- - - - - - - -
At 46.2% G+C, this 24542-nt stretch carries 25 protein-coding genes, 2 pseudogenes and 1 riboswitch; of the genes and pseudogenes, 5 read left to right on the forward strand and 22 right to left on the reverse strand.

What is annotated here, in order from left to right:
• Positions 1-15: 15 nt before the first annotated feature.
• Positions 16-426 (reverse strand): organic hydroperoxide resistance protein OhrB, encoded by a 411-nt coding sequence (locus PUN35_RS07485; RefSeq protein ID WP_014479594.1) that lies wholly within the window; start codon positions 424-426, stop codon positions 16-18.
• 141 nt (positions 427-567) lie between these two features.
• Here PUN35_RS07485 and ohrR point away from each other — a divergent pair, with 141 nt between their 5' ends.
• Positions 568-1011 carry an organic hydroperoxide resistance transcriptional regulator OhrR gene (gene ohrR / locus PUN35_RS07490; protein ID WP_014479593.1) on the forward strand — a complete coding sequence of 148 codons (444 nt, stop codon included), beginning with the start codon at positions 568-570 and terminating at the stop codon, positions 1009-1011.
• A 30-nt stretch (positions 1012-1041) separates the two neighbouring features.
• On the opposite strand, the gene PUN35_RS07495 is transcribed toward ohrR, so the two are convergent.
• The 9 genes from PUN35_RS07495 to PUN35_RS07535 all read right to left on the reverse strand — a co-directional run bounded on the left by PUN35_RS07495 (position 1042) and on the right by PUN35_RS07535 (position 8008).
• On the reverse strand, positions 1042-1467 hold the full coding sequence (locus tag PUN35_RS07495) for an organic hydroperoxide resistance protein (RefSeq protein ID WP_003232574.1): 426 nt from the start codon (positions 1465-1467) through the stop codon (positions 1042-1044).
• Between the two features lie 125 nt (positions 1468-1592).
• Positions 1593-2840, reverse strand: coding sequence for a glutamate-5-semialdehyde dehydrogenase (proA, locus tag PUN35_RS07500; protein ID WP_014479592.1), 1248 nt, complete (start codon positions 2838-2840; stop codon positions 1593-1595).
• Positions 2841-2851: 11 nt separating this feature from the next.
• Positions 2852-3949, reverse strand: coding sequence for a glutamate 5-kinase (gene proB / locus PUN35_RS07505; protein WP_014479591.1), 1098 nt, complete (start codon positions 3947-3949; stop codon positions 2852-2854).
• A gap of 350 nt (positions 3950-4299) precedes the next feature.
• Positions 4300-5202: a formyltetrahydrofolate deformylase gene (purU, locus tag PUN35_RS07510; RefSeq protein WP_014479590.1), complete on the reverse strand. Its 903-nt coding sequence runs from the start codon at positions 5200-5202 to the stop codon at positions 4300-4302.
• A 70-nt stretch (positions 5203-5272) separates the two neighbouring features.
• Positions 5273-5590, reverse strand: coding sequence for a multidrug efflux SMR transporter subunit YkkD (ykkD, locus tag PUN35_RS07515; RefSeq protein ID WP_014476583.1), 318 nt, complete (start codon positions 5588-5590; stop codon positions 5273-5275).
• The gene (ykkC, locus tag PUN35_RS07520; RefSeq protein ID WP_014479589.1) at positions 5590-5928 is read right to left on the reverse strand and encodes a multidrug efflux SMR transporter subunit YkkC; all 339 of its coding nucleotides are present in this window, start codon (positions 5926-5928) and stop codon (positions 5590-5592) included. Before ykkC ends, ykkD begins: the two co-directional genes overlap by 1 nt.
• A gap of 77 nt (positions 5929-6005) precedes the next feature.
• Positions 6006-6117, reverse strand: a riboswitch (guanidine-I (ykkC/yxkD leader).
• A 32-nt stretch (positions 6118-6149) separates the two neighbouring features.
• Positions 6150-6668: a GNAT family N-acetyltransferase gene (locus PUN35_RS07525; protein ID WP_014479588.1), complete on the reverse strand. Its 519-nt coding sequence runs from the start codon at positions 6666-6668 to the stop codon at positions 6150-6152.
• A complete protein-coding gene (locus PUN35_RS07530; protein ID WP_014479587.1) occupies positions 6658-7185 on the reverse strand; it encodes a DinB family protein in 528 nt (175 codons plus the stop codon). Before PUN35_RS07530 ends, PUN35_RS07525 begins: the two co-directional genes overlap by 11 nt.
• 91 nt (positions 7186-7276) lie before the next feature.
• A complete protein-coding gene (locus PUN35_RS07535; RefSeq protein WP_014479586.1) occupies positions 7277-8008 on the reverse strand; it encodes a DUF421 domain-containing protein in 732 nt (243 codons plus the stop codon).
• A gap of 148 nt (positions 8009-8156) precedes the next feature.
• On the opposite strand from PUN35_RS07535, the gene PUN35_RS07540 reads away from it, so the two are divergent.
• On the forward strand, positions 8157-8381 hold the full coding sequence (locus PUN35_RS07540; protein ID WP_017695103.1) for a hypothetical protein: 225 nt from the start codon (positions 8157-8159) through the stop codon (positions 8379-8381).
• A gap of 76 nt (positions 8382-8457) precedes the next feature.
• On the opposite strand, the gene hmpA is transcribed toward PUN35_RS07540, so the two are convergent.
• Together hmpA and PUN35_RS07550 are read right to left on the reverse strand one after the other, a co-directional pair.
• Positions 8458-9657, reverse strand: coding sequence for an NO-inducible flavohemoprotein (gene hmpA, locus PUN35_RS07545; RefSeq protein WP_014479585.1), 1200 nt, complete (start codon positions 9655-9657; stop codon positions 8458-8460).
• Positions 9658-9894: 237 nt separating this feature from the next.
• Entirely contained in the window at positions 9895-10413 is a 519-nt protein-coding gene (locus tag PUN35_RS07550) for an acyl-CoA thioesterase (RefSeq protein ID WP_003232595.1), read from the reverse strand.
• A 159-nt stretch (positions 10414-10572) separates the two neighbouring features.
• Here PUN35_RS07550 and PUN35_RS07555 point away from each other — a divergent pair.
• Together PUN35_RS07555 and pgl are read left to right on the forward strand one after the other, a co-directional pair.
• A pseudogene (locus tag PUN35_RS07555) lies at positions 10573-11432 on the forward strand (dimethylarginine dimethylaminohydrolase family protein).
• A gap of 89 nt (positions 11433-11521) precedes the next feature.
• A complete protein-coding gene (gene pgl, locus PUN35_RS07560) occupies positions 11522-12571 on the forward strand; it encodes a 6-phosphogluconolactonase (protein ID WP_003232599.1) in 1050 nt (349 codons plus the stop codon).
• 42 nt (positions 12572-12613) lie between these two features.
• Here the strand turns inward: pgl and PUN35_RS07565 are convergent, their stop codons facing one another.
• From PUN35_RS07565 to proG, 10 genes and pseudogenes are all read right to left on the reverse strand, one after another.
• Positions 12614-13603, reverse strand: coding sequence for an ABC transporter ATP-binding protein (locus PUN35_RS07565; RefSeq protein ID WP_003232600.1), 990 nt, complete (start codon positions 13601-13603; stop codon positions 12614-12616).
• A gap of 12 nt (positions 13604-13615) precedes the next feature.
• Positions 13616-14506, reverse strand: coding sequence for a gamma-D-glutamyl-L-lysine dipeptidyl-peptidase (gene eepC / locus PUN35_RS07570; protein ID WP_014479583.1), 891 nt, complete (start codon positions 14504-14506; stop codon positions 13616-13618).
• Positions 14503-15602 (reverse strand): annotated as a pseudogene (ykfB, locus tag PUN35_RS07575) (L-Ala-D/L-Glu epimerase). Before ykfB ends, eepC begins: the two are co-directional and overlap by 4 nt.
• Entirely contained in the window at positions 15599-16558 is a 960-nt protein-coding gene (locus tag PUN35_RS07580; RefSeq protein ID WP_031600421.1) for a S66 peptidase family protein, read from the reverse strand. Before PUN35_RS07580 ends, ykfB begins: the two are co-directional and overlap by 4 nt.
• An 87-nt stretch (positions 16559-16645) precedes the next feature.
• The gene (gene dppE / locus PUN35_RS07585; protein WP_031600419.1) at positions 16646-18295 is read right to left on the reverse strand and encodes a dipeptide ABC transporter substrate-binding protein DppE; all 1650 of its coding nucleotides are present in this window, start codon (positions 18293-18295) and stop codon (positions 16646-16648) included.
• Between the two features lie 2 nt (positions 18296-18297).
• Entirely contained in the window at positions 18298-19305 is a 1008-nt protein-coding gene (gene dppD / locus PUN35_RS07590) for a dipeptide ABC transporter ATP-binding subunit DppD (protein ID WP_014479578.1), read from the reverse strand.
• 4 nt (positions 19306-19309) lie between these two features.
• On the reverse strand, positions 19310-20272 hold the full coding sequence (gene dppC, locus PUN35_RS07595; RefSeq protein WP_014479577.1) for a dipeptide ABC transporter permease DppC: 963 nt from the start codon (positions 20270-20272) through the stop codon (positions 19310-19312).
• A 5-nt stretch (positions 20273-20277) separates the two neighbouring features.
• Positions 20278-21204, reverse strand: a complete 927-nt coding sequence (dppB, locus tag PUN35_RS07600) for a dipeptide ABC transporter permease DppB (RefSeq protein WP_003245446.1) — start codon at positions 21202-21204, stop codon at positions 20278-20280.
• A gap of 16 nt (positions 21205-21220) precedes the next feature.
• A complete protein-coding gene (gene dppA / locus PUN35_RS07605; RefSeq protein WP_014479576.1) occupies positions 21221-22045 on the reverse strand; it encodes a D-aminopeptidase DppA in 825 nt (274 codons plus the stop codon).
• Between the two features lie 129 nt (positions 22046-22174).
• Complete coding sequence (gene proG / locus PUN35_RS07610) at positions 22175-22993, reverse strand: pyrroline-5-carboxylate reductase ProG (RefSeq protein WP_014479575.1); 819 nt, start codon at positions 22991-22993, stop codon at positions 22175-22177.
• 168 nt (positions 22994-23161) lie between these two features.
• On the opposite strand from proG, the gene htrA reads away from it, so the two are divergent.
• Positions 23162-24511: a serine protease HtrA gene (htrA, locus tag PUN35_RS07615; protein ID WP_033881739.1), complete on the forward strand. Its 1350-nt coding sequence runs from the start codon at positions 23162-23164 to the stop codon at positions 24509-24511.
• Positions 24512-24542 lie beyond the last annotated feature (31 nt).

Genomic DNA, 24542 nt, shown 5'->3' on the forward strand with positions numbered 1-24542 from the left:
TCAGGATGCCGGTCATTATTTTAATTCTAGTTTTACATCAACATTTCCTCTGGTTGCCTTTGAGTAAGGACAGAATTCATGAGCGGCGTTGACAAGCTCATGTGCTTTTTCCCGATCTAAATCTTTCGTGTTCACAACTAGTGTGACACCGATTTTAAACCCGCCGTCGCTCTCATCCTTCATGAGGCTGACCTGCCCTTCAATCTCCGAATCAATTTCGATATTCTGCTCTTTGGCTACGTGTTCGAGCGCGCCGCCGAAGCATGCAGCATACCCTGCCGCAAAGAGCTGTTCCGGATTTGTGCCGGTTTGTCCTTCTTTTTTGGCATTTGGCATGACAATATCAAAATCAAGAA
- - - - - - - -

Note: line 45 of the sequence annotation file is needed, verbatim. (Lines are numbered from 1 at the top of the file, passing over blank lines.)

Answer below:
• From PUN35_RS07565 to proG, 10 genes and pseudogenes are all read right to left on the reverse strand, one after another.